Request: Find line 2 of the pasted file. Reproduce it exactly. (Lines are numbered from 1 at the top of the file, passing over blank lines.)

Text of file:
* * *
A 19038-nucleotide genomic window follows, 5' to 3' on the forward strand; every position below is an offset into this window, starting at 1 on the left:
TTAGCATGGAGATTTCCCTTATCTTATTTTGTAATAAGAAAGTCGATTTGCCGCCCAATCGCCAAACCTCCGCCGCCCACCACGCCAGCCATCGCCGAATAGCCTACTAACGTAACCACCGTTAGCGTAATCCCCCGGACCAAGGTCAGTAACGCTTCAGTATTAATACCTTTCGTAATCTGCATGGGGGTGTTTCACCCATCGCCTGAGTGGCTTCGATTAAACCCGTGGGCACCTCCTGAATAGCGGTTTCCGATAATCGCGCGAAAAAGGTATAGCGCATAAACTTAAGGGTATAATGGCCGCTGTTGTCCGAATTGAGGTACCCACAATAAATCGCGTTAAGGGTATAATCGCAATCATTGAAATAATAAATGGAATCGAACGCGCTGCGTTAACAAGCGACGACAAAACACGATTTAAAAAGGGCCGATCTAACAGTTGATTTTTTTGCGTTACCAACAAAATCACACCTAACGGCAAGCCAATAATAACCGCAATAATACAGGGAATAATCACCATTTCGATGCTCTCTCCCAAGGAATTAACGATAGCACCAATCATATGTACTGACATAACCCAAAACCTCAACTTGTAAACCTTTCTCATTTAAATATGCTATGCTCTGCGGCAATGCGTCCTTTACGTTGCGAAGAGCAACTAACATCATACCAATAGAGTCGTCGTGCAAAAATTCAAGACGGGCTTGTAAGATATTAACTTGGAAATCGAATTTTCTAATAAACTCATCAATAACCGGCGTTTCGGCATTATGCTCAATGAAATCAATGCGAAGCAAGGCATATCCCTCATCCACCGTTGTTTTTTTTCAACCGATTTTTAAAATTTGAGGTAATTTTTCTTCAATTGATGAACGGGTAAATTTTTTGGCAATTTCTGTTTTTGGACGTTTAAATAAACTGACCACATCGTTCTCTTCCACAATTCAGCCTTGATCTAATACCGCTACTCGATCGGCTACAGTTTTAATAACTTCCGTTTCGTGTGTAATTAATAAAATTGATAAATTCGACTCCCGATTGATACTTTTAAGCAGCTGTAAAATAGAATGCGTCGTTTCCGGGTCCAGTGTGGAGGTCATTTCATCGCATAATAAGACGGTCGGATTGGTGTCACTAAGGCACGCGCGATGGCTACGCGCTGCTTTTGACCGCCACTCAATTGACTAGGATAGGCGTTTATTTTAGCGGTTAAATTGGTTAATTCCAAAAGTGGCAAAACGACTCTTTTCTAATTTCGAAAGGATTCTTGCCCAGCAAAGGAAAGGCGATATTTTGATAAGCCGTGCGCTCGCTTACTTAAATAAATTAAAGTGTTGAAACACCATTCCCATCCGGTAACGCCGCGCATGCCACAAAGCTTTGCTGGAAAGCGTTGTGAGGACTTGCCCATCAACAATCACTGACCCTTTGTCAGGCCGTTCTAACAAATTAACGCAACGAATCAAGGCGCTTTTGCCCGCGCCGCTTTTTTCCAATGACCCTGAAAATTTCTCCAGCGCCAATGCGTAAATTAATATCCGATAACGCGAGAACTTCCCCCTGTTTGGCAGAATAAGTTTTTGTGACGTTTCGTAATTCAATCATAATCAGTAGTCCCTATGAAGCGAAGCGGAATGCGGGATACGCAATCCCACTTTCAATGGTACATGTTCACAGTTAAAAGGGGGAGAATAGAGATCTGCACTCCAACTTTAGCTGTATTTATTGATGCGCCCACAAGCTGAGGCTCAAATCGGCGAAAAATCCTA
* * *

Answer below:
TTAGCATGGAGATTTCCCTTATCTTATTTTGTAATAAGAAAGTCGATTTGCCGCCCAATCGCCAAACCTCCGCCGCCCACCACGCCAGCCATCGCCGAATAGCCTACTAACGTAACCACCGTTAGCGTAATCCCCCGGACCAAGGTCAGTAACGCTTCAGTATTAATACCTTTCGTAATCTGCATGGGGGTGTTTCACCCATCGCCTGAGTGGCTTCGATTAAACCCGTGGGCACCTCCTGAATAGCGGTTTCCGATAATCGCGCGAAAAAGGTATAGCGCATAAACTTAAGGGTATAATGGCCGCTGTTGTCCGAATTGAGGTACCCACAATAAATCGCGTTAAGGGTATAATCGCAATCATTGAAATAATAAATGGAATCGAACGCGCTGCGTTAACAAGCGACGACAAAACACGATTTAAAAAGGGCCGATCTAACAGTTGATTTTTTTGCGTTACCAACAAAATCACACCTAACGGCAAGCCAATAATAACCGCAATAATACAGGGAATAATCACCATTTCGATGCTCTCTCCCAAGGAATTAACGATAGCACCAATCATATGTACTGACATAACCCAAAACCTCAACTTGTAAACCTTTCTCATTTAAATATGCTATGCTCTGCGGCAATGCGTCCTTTACGTTGCGAAGAGCAACTAACATCATACCAATAGAGTCGTCGTGCAAAAATTCAAGACGGGCTTGTAAGATATTAACTTGGAAATCGAATTTTCTAATAAACTCATCAATAACCGGCGTTTCGGCATTATGCTCAATGAAATCAATGCGAAGCAAGGCATATCCCTCATCCACCGTTGTTTTTTTTCAACCGATTTTTAAAATTTGAGGTAATTTTTCTTCAATTGATGAACGGGTAAATTTTTTGGCAATTTCTGTTTTTGGACGTTTAAATAAACTGACCACATCGTTCTCTTCCACAATTCAGCCTTGATCTAATACCGCTACTCGATCGGCTACAGTTTTAATAACTTCCGTTTCGTGTGTAATTAATAAAATTGATAAATTCGACTCCCGATTGATACTTTTAAGCAGCTGTAAAATAGAATGCGTCGTTTCCGGGTCCAGTGTGGAGGTCATTTCATCGCATAATAAGACGGTCGGATTGGTGTCACTAAGGCACGCGCGATGGCTACGCGCTGCTTTTGACCGCCACTCAATTGACTAGGATAGGCGTTTATTTTAGCGGTTAAATTGGTTAATTCCAAAAGTGGCAAAACGACTCTTTTCTAATTTCGAAAGGATTCTTGCCCAGCAAAGGAAAGGCGATATTTTGATAAGCCGTGCGCTCGCTTACTTAAATAAATTAAAGTGTTGAAACACCATTCCCATCCGGTAACGCCGCGCATGCCACAAAGCTTTGCTGGAAAGCGTTGTGAGGACTTGCCCATCAACAATCACTGACCCTTTGTCAGGCCGTTCTAACAAATTAACGCAACGAATCAAGGCGCTTTTGCCCGCGCCGCTTTTTTCCAATGACCCTGAAAATTTCTCCAGCGCCAATGCGTAAATTAATATCCGATAACGCGAGAACTTCCCCCTGTTTGGCAGAATAAGTTTTTGTGACGTTTCGTAATTCAATCATAATCAGTAGTCCCTATGAAGCGAAGCGGAATGCGGGATACGCAATCCCACTTTCAATGGTACATGTTCACAGTTAAAAGGGGGAGAATAGAGATCTGCACTCCAACTTTAGCTGTATTTATTGATGCGCCCACAAGCTGAGGCTCAAATCGGCGAAAAATCCTA